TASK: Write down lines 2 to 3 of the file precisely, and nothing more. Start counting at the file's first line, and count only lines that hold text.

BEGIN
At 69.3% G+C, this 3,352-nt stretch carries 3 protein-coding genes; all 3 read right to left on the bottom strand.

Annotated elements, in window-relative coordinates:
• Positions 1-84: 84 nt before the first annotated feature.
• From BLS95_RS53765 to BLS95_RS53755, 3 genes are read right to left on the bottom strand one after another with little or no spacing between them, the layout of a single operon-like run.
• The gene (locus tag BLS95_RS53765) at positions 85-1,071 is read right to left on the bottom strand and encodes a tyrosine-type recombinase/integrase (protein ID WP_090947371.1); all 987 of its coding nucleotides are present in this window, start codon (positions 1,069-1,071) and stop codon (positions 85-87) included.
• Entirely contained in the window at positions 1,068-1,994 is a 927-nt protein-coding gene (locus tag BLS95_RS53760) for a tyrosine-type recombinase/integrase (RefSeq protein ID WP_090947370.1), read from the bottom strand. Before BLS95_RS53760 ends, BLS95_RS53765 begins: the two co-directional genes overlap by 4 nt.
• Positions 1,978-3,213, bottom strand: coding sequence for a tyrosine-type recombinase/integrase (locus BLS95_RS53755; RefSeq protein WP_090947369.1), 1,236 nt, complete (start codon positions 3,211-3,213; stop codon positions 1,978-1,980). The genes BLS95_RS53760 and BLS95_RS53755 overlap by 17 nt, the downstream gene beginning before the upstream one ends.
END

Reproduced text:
Annotated elements, in window-relative coordinates:
• Positions 1-84: 84 nt before the first annotated feature.